Raman the flute-player lived in a village. He was the best flute-player in the whole village and he played the most wonderful tunes on his flute. The tunes Raman played were so wonderful that the crows would stop cawing and the village dogs would stop barking just so that they could listen to his music. Whenever Raman played a happy tune on his flute, babies would stop crying and even the saddest person in the village would start smiling.
That's why, whenever there was a wedding or a birthday or a festival, Raman would be asked to play his flute.
One day, Raman's flute broke.
"Oh no," said Raman, "my flute is broken. I must make myself a new flute at once. For there are many weddings and birthdays in our village and I will have to play my flute at all of them."
So Raman went looking for a length of bamboo to make a new flute. He searched and searched for a bamboo tree that would have branches of just the right thickness for making a flute. Finally, he found a perfect bamboo tree growing on the bank of a river far away from the village. It was a very quiet and lonely place.
Raman cut a length of bamboo. He took a sharp knife and hollowed out a beautiful new flute for himself.
Next day, Raman played his new flute at a wedding. But though he tried his best, he couldn't play a single happy tune. The sounds made by Raman's new flute were so sad that the bride started sobbing. Next the bridegroom started crying and soon all the wedding guests were in tears.
"Stop, stop!" the wedding guests begged Raman, "Please stop playing your flute. We want to be happy. But the sad songs you are playing are only making us cry!"
"This is too bad," said Raman, "I want to play happy songs but my new flute only seems to make sad music. I will just have to make myself another new flute."
So Raman set off again, looking for a perfect length of bamboo to make himself a new flute. This time he found a tree near the village well. There were many women drawing water from the well. The women were talking and their brass water pots were clanking loudly. It was a very noisy place.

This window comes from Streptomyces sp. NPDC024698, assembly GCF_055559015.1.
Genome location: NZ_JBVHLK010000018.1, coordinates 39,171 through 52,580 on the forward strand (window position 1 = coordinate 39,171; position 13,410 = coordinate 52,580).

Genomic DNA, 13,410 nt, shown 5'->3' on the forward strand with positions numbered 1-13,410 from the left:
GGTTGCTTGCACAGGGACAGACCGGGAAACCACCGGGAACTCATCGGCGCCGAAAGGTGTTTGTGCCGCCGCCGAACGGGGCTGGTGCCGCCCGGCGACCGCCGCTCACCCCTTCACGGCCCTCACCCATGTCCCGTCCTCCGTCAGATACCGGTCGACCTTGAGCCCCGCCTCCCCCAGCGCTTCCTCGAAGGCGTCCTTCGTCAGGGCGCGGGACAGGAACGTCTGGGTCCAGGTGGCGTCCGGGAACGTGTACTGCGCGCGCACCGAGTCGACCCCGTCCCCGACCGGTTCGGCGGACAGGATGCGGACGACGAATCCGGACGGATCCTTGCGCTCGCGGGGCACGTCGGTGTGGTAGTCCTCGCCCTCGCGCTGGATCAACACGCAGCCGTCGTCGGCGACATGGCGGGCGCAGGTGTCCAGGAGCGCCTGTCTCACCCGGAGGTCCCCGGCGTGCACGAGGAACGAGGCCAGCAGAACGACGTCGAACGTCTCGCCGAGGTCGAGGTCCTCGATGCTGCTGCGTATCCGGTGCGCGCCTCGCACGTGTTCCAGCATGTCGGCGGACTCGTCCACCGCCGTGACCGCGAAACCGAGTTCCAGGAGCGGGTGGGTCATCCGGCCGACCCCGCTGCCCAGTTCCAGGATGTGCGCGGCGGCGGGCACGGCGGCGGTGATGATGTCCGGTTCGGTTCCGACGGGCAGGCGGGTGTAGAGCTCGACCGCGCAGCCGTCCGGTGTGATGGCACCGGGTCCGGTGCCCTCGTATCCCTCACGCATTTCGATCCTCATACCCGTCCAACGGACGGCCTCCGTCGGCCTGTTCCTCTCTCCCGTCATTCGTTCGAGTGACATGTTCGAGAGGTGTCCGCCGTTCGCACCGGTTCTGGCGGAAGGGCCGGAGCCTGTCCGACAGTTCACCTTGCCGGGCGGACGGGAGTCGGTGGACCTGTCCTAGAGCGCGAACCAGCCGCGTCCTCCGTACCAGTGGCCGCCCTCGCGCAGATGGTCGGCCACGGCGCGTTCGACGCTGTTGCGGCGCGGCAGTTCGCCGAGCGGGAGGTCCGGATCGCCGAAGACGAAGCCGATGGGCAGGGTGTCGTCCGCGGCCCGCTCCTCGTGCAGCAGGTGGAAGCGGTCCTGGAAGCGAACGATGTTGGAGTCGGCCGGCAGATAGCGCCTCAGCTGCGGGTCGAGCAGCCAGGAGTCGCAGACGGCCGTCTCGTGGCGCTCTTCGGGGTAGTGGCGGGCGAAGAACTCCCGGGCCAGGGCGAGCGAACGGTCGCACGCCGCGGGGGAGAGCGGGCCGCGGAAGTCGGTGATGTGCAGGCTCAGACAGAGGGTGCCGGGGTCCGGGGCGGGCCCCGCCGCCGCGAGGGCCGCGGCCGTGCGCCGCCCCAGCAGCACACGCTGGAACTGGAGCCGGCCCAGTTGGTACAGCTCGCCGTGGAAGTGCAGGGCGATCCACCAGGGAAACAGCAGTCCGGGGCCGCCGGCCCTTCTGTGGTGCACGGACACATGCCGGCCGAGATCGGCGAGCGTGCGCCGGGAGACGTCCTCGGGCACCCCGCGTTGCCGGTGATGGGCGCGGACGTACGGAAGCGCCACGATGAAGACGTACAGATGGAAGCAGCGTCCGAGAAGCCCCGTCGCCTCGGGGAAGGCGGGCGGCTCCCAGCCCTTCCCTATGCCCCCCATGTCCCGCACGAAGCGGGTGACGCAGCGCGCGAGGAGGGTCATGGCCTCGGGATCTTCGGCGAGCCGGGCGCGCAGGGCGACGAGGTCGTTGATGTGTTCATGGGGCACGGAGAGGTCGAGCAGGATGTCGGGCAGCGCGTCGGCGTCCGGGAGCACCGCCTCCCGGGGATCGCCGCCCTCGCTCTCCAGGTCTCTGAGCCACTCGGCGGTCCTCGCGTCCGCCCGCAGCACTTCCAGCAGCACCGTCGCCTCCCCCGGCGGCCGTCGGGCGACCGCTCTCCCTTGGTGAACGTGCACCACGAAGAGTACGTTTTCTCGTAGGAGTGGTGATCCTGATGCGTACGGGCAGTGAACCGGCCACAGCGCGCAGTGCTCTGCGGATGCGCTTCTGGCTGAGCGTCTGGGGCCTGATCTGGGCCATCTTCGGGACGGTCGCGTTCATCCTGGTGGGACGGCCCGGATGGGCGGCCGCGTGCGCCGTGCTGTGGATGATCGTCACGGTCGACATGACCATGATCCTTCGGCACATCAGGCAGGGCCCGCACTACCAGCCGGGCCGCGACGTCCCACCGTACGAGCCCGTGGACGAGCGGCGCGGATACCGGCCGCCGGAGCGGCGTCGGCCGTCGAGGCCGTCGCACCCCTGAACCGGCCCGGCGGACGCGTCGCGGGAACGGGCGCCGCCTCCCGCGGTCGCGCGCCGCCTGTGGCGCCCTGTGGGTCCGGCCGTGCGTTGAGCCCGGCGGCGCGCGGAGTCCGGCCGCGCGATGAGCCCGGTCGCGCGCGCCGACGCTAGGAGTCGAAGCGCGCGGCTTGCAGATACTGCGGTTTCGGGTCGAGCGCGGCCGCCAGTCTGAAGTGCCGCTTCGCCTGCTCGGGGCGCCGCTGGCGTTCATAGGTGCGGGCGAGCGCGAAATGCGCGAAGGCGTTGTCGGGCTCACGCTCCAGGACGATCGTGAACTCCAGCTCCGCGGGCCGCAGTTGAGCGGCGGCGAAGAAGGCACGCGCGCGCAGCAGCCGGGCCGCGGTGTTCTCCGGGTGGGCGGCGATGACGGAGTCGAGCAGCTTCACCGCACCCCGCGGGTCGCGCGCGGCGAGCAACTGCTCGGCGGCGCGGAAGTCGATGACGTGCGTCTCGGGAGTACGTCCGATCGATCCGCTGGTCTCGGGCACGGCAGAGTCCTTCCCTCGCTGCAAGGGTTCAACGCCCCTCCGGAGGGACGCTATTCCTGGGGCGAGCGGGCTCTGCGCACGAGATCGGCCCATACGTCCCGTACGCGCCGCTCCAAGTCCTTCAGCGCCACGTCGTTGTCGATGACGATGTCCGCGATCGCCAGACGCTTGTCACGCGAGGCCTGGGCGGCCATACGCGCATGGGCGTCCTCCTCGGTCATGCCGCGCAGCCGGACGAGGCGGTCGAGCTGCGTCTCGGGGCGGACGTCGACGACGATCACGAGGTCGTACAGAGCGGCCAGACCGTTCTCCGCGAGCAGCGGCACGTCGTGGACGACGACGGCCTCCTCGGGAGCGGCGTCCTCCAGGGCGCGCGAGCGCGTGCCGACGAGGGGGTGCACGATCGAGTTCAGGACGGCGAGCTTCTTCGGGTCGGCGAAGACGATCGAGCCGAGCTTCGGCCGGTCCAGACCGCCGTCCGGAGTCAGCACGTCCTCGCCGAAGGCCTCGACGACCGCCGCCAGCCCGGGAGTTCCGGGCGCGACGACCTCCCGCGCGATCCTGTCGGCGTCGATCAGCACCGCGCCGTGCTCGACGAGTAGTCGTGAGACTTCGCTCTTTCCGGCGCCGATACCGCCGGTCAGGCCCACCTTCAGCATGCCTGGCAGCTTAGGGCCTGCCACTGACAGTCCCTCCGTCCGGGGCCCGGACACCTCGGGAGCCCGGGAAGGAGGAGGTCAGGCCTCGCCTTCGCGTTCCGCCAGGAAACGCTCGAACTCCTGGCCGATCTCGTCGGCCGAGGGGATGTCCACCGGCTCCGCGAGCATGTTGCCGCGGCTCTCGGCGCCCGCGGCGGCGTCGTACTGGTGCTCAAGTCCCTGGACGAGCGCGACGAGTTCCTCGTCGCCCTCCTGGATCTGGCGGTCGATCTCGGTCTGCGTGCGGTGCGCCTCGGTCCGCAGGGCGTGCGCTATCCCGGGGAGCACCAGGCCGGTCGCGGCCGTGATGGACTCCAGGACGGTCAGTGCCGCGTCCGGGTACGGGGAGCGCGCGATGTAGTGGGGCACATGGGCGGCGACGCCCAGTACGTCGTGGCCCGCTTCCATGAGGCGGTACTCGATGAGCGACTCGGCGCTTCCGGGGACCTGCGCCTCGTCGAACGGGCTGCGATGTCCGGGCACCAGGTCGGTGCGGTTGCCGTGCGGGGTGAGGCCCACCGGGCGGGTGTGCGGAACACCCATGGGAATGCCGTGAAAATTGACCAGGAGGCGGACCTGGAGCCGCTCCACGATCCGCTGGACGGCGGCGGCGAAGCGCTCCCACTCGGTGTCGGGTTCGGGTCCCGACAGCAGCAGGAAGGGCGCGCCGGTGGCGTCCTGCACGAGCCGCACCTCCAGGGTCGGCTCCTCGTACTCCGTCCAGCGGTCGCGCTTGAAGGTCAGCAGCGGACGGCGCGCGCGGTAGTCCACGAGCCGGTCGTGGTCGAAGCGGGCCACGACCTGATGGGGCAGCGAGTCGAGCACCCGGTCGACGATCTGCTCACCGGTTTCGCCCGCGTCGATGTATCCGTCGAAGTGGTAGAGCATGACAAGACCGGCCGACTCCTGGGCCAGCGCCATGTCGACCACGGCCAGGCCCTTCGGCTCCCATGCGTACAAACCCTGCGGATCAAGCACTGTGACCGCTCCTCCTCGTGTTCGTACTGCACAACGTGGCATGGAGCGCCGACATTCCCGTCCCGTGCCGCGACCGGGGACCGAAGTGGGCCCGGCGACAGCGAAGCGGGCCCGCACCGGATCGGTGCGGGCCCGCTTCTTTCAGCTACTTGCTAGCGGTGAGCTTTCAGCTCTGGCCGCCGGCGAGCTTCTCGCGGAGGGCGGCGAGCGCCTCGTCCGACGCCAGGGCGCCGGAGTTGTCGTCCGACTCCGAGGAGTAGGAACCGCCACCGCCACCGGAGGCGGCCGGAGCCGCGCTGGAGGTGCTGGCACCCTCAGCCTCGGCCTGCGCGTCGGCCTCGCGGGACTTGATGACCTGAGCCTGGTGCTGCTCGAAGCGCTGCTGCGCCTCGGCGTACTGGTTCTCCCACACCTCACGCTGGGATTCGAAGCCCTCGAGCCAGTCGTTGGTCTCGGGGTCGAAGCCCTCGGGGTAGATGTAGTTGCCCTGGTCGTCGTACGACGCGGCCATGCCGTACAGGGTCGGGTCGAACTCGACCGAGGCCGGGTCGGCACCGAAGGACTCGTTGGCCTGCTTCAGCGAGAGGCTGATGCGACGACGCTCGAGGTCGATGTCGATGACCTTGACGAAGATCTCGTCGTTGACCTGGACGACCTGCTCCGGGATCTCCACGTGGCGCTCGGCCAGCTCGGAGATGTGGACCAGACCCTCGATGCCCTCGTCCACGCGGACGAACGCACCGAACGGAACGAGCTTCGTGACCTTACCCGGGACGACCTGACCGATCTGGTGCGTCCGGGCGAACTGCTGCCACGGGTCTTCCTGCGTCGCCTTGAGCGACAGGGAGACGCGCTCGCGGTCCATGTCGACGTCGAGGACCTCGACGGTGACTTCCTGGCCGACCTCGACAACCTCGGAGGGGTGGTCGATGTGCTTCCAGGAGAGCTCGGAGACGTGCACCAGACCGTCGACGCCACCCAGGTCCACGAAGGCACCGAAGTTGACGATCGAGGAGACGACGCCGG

Raman made himself a new flute from a length of bamboo that he cut from the tree near the well.
Soon, it was the ninetieth birthday of the oldest man in the village and Raman was asked to play his flute He tried to play a happy tune, but this time he found that his flute made only loud and angry noises.
"What is the matter, Raman?" asked the oldest man in the village putting his hands over his ears. "Why are you playing such a loud and noisy tune? You used to play such happy songs. But now, your flute sounds more like a hundred people yelling at one another and two hundred brass pots all clanking at the same time!"
Raman felt very sad. He said, "When I used a length of bamboo from a quiet, lonely place, my flute made sad music. When I used a piece of bamboo from a noisy place, my flute makes only loud music. I know what I must do. I must make a new flute from a tree growing in a happy place. Only then can I start playing happy tunes again."
So Raman walked all over the village looking for a tree growing in a happy place. He walked for many hours and for many miles searching. There were no bamboo trees growing in any of the places where people laughed or sang or joked.
Raman was sitting sadly on the steps of the village school wondering what to do when he heard the sound of laughter. Everywhere in the school, children were laughing and talking and playing happily. And there in one corner of the school, stood a bamboo tree.
Raman cut a piece from the tree growing in the school and made a flute from it.
The next morning, Raman had to play his flute in a home where the priest was naming a little baby. The priest was to name the baby, "Hari."
Raman put the flute to his lips. Would his flute make happy music, or sad music or angry music, he wondered. He started playing his flute, and once more, happy tunes came from Raman's flute. In fact, the tunes he played now were happier than any tunes he had ever played before. The baby, whose face had turned purple, because he was crying so much, started gurgling happily when he heard Raman's happy music.
"Ha-ha-hurrah for Raman," said the baby's mother and father, laughing happily, "Ha-ha-ha-hee-hee-he's playing happy tunes again!"
Raman played such a merry tune, that even the priest couldn't stop laughing.
And that's why the priest, who was supposed to name the baby, "Hari", named him "Ha -ha- ha-Hari" instead.